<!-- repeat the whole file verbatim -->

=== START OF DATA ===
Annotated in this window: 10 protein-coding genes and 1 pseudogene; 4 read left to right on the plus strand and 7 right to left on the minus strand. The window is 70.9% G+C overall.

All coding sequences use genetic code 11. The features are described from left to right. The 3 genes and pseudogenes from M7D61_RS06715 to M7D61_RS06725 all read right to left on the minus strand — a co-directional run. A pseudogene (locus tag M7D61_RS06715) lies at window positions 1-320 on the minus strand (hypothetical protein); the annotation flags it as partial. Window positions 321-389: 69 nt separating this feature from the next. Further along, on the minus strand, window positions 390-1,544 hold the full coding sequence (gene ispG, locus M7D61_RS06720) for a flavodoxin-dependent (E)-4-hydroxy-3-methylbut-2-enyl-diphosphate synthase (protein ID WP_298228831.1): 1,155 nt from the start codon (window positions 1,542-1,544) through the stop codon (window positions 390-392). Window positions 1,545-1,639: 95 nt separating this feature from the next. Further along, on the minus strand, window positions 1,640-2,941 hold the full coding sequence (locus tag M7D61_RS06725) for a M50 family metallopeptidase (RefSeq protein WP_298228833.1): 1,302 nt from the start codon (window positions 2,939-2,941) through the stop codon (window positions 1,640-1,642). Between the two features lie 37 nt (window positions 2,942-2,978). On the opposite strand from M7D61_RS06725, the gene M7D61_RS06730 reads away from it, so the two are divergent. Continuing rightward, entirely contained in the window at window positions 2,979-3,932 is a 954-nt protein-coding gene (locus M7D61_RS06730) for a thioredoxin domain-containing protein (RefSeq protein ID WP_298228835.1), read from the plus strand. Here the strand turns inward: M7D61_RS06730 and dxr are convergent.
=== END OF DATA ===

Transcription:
Annotated in this window: 10 protein-coding genes and 1 pseudogene; 4 read left to right on the plus strand and 7 right to left on the minus strand. The window is 70.9% G+C overall.

All coding sequences use genetic code 11. The features are described from left to right. The 3 genes and pseudogenes from M7D61_RS06715 to M7D61_RS06725 all read right to left on the minus strand — a co-directional run. A pseudogene (locus tag M7D61_RS06715) lies at window positions 1-320 on the minus strand (hypothetical protein); the annotation flags it as partial. Window positions 321-389: 69 nt separating this feature from the next. Further along, on the minus strand, window positions 390-1,544 hold the full coding sequence (gene ispG, locus M7D61_RS06720) for a flavodoxin-dependent (E)-4-hydroxy-3-methylbut-2-enyl-diphosphate synthase (protein ID WP_298228831.1): 1,155 nt from the start codon (window positions 1,542-1,544) through the stop codon (window positions 390-392). Window positions 1,545-1,639: 95 nt separating this feature from the next. Further along, on the minus strand, window positions 1,640-2,941 hold the full coding sequence (locus tag M7D61_RS06725) for a M50 family metallopeptidase (RefSeq protein WP_298228833.1): 1,302 nt from the start codon (window positions 2,939-2,941) through the stop codon (window positions 1,640-1,642). Between the two features lie 37 nt (window positions 2,942-2,978). On the opposite strand from M7D61_RS06725, the gene M7D61_RS06730 reads away from it, so the two are divergent. Continuing rightward, entirely contained in the window at window positions 2,979-3,932 is a 954-nt protein-coding gene (locus M7D61_RS06730) for a thioredoxin domain-containing protein (RefSeq protein ID WP_298228835.1), read from the plus strand. Here the strand turns inward: M7D61_RS06730 and dxr are convergent.